“I called the 1-800 we-don’t-care (help number) and they say that they have a winter protocol so that they can avoid these things. That’s total [nonsense].”

He added that he got a text message back saying “everything was running normal.”

Michael Bielawski is a reporter for True North Reports. Send news tips to and follow him on Twitter @TrueNorth82X.

Image courtesy of Wikimedia Commons/Harvey McDaniel

6 thoughts on “Vermont Neighbors Project gives voice to wind turbine noise victims

  1. Does solar make noise? No…
    Does solar damage our ridge lines permanently? No…
    Does solar use fossil fuel? No…
    Hmmm… Perhaps solar would work for VT?
    Oh, I forgot the wind supporters don’t actually know that there is such a thing as ‘solar’ power.
    I can say, I live 100% off grid, on solar, in VT…
    It works well, can be removed and the land reclaimed easily…
    and if VT passed a law where we had any new development put at least 10% solar on the roof, we could completely ignore wind power in VT.
    Look at that! No issues with health either.
    Hmmm, I guess because this makes sense the wind supporters will say it would not work, typical.

  2. Cape Cod Commission –Wind Turbine Update April 2011 10 X Rotor Diameter

    Example : Each blade is 150 feet long plus the nacelle . The total diameter is over 300 feet. 10x the diameter is 3000 feet .

    “MPS E1.8 – NoiseAll Applicants for a WECF greater than 660 KW shall perform a noise study and fund a Cape Cod Commission approved consultant’s review of the noise study, and adhere to a setback of 10 times the rotor diameter of the proposed turbine from the nearest receptor, or residentially zoned parcel,”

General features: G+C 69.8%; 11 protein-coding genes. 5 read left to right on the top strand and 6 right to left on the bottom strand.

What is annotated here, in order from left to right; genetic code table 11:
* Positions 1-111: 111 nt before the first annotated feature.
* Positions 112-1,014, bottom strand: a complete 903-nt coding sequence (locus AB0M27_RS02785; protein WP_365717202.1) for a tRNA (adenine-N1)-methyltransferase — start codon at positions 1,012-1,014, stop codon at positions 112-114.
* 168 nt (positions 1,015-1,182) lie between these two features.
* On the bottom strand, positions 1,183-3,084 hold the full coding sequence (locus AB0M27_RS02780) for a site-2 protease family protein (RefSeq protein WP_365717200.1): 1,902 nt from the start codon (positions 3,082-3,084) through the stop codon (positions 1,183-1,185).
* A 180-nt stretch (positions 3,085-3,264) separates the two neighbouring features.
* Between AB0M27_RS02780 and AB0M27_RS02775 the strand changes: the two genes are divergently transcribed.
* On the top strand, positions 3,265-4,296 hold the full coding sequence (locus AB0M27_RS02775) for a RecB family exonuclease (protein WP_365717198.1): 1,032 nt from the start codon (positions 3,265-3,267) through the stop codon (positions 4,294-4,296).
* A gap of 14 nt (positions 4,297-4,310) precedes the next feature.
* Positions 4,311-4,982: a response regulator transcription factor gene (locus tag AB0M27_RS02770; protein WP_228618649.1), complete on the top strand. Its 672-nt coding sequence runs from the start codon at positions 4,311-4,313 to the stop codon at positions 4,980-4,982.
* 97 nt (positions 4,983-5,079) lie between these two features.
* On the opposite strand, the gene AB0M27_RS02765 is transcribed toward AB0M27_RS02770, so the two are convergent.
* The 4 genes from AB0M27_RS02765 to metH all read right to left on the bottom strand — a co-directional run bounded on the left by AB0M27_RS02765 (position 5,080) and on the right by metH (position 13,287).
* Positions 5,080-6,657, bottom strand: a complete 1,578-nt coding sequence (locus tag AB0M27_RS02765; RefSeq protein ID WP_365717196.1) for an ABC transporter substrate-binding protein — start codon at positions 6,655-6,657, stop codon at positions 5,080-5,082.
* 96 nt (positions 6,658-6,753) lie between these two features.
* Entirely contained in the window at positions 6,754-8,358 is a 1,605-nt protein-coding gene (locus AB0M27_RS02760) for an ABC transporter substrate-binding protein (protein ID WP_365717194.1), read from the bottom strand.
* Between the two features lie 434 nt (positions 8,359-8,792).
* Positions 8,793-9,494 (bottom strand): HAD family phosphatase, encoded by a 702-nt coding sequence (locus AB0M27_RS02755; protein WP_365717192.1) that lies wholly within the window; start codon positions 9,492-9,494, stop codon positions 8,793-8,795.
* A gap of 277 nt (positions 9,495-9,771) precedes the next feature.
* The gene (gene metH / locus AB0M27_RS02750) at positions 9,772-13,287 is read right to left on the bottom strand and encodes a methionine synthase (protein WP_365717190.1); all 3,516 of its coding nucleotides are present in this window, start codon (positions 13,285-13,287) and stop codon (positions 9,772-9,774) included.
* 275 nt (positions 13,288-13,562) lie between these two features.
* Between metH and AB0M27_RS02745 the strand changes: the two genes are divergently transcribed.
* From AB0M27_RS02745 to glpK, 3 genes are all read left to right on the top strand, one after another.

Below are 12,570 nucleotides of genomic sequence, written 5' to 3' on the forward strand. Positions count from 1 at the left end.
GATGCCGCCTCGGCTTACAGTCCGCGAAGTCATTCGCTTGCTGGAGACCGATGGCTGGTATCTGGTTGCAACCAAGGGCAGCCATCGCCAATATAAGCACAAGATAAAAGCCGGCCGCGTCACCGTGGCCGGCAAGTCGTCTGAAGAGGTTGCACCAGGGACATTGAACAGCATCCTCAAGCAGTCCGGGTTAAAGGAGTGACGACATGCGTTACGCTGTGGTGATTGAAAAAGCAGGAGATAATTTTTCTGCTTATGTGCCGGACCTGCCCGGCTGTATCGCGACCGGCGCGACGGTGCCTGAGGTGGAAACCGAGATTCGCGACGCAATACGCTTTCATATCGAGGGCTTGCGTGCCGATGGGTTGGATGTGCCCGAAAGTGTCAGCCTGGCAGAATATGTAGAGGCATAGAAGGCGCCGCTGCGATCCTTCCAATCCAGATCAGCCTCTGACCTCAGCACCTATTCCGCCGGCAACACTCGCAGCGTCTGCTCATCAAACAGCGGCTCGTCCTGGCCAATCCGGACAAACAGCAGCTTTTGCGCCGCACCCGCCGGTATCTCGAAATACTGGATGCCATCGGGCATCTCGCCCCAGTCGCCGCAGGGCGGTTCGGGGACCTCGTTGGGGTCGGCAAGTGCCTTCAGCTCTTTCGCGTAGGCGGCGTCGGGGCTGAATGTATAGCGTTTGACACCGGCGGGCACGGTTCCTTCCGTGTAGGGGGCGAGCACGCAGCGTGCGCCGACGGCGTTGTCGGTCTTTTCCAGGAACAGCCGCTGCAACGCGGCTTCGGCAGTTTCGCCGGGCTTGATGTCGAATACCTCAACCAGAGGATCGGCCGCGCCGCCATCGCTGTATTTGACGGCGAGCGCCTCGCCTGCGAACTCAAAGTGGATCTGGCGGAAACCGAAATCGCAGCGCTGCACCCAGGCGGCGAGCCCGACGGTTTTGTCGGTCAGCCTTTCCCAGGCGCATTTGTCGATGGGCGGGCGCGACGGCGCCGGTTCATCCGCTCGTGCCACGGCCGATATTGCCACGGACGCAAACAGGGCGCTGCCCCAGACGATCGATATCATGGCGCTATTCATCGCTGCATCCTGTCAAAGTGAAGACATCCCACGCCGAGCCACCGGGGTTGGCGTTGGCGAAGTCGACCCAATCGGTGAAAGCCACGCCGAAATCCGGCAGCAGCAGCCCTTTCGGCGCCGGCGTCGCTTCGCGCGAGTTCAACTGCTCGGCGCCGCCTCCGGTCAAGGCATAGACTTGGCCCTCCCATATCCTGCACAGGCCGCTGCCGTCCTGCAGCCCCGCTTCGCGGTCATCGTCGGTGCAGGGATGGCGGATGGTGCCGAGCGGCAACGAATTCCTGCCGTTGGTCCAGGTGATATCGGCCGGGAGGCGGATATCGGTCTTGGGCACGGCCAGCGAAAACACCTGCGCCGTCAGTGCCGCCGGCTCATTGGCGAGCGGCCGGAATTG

Approved Amendments to Regional Policy Plan
    Assembly of Delegates
    April 20, 2011

    Minimum Performance Standards for Energy
    MPS E1.7 – Clear Area
    All WECFs shall maintain a Clear Area surrounding the base of the turbine equal to at least 1.5 times the height of the WECF, or the WECF manufacturer’s fall zone, setback, or clear area specification, whichever is greater. The Clear Area setback shall be measured from the base of the turbine.
    MPS E1.8 – NoiseAll Applicants for a WECF greater than 660 KW shall perform a noise study and fund a Cape Cod Commission approved consultant’s review of the noise study, and adhere to a setback of 10 times the rotor diameter of the proposed turbine from the nearest receptor, or residentially zoned parcel, unless the applicant can demonstrate through a noise study, to the satisfaction of the Cape Cod Commission, that the projected sound levels, including both ambient and infrasound, would result in minimal impacts to occupants within a reduced setback. All DRIs shall, after consulting with the Commission’s noise consultant, prepare a plan which specifies reduced operating procedures, including decommissioning plans, which address and mitigate noise complaints that may arise during operation of the WECF. Components of a noise study can be found in Technical Bulletin 11-001.
    MPS E1.9 – Shadow Flicker
    All Applicants for a WECF shall conduct an impact study of shadow flicker on receptors which will be affected by the proposed WECF. All DRIs with shadow flicker effects on receptors shall require the Applicant to submit for review and approval by the Commission a mitigation plan which specifies operational controls, landscaping, or other means that mitigate shadow flicker events to less than 10 hours per year.
    MPS E1.10 – Decommissioning
    Any WECF that has not been operational for more than 120 consecutive days shall be dismantled and removed from the site by the owner, operator, and/or other parties as designated by the decommissioning plan unless a written waiver is obtained for good cause shown from the Cape Cod Commission’s Executive Director. The Applicant shall also provide security in a form and amount satisfactory to the Cape Cod Commission. The security shall cover over the life the WECF the cost of decommissioning and removing any abandoned or damaged WECF. This security shall be in place and payable to the Town or Commission on demand for the life of the WECF. All WECF DRI decisions shall contain a written decommissioning plan, which also addresses removal of the meteorological (or “met”) tower.